“It is difficult to say which party, NLD or USDP, will win in Myaungmya,” he said. “They have a 50-50 chance. U Khin Yi has issued national IDs under the Moe Pwint Project when he was a minister. U Tint Hsan has provided assistance for the township over the years. At the same time, the young candidates from the NLD are well-known and online crowd pullers.”

Both Tint Hsan and Win Ko Ko rallied support for the USDP in almost all of Myaungmya’s villages prior to the commencement of the official election campaign on Sept. 8. The Irrawaddy has learned that the pair contributed between 300,000 and 1.5 million kyats (US$233-1,164) in each village they toured for the provision of solar powered lamps.

Thein Nyunt, a President’s Office minister, USDP executive committee member and chairman of Naypyidaw Council, will contest the Lower House seat of Maubin he won with 80 percent of the vote in 2010, after the NLD unsuccessfully sought his disqualification on citizenship grounds. He is expected to face an uphill battle against the NLD’s Sei Win, who won the seat in the 2012 byelections.

“If the people, departmental staff, and the soldiers can vote freely and if the election is free and fair, NLD will surely win,” said Ko Thura of the Pyo Khin Thit civil society organization in Maubin.

Other members of the executive campaigning in Irrawaddy are former Railways Minister Than Htay and incumbent Social Welfare, Relief and Resettlement Minister Dr Myat Myat Ohn Khin. The country’s first female minister, Myat Myat Ohn Khin will recontest the Upper House constituency centered on Pyapon and Dedaye townships. Her rival is the NLD’s Thein Swe, who swept the seat in 2012 after she joined the ministry.

Back into the Fray

In the Irrawaddy Division parliament, Chief Minister Thein Aung and nine serving ministers will contest the same seats they won in 2010.

Also a member of the USDP’s executive committee and chair of the party’s divisional office, Thein Aung will be seeking election in the Ingapu No. 1 constituency, which he won unopposed five years earlier.

Speaking to The Irrawaddy, he said the USDP expected to win two-thirds of the division’s 92 seats, acknowledging the party faced a tougher fight than in 2010, where the party won 85 seats in an election widely considered to have been rigged.

“We’ll try to win the election in line with the rules and regulations adopted by the Union Election Commission,” Thein Aung told The Irrawaddy.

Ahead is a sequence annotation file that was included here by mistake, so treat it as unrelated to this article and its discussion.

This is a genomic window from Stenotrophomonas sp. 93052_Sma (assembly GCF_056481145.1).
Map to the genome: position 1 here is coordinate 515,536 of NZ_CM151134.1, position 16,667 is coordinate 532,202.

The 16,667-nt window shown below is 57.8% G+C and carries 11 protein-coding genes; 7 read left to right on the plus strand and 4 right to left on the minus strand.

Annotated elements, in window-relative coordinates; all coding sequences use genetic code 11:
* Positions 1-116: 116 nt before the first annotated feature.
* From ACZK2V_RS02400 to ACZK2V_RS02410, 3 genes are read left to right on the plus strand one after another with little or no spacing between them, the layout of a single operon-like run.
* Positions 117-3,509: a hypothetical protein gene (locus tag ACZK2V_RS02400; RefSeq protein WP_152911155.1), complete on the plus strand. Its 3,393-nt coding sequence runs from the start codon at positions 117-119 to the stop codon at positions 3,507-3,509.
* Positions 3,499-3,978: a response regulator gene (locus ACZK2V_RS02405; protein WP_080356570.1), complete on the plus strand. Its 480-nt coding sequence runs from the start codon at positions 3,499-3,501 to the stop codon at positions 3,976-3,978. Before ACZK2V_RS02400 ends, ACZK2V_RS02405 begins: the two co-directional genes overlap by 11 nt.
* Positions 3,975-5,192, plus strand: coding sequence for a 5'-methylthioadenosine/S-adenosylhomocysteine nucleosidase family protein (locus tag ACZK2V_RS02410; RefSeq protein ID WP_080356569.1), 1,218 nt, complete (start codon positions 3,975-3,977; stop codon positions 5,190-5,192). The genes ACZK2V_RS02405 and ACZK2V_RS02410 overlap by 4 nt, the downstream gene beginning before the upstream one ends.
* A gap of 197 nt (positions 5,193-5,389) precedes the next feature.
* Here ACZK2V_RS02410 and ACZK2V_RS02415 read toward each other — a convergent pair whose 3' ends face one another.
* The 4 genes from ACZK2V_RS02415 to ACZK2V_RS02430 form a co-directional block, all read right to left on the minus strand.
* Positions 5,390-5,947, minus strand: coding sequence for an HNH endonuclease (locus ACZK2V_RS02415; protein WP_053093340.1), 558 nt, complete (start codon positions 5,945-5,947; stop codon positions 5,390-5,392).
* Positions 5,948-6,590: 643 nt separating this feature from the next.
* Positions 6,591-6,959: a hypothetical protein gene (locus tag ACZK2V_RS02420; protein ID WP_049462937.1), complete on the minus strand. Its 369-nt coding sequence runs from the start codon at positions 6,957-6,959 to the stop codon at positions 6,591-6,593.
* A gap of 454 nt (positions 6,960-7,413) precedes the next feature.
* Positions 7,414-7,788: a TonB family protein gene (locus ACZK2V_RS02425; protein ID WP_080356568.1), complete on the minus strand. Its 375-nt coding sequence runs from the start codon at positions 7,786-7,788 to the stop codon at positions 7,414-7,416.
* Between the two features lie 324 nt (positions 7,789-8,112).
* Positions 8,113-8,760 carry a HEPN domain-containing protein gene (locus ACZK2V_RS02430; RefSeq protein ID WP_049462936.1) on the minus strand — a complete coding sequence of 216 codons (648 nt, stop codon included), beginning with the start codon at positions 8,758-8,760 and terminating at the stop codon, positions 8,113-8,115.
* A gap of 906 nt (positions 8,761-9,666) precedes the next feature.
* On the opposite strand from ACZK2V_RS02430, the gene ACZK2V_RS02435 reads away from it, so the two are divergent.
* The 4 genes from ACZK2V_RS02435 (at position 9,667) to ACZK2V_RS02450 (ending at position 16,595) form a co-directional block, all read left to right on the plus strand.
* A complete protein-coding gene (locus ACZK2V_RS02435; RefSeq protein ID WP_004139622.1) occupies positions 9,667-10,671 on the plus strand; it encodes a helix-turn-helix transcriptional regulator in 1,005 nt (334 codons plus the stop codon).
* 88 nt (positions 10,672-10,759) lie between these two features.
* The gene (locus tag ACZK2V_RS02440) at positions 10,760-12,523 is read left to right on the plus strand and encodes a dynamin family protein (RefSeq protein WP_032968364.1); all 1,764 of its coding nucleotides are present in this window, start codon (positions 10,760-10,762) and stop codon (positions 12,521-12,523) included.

The chief minister recently admitted to Myanmar Now that he had worked with Buddhist nationalist leaders from the Association for the Protection of Race and Religion, also known as Ma Ba Tha, to force the closure of several Muslim-owned slaughterhouses in Irrawaddy Division.

Earlier in September, the chief minister met with civil society organizations close to the government including the Myanmar Women’s Affairs Association, Myanmar Maternal and Child Welfare Association and the Red Cross to rally support for the ruling party. He has visited leading business owners in Pathein and urged them to throw their backing behind the USDP, and exempted divisional ministers from their usual duties, allowing them to campaign in far-flung villages.

NLD Confident

Against the USDP’s formidable lineup, the NLD will be fielding a number of relatively new faces to the political arena, including a total of 14 female candidates on the party roster. The opposition party is confident of making strong gains in November, citing its clean sweep of the seven divisional seats during the 2012 byelections.

“I’m not worried about the constituencies where USDP top leaders are running,” said Dr Myo Nyunt, the NLD’s Irrawaddy Division chairman. “People who want real changes will vote for the NLD. We trust people.”

Ko Thura of Pyo Khin Thit, who disclosed that he intended to vote for the NLD, said that he did not believe the USDP’s inducements would secure seats for party leaders on election day.

“The USDP does work for regional development,” he said. “But then, what is the point of choosing them if only our region is developed and the rest are not? We want the development of entire nation. And we want a government that can bring changes for the people.”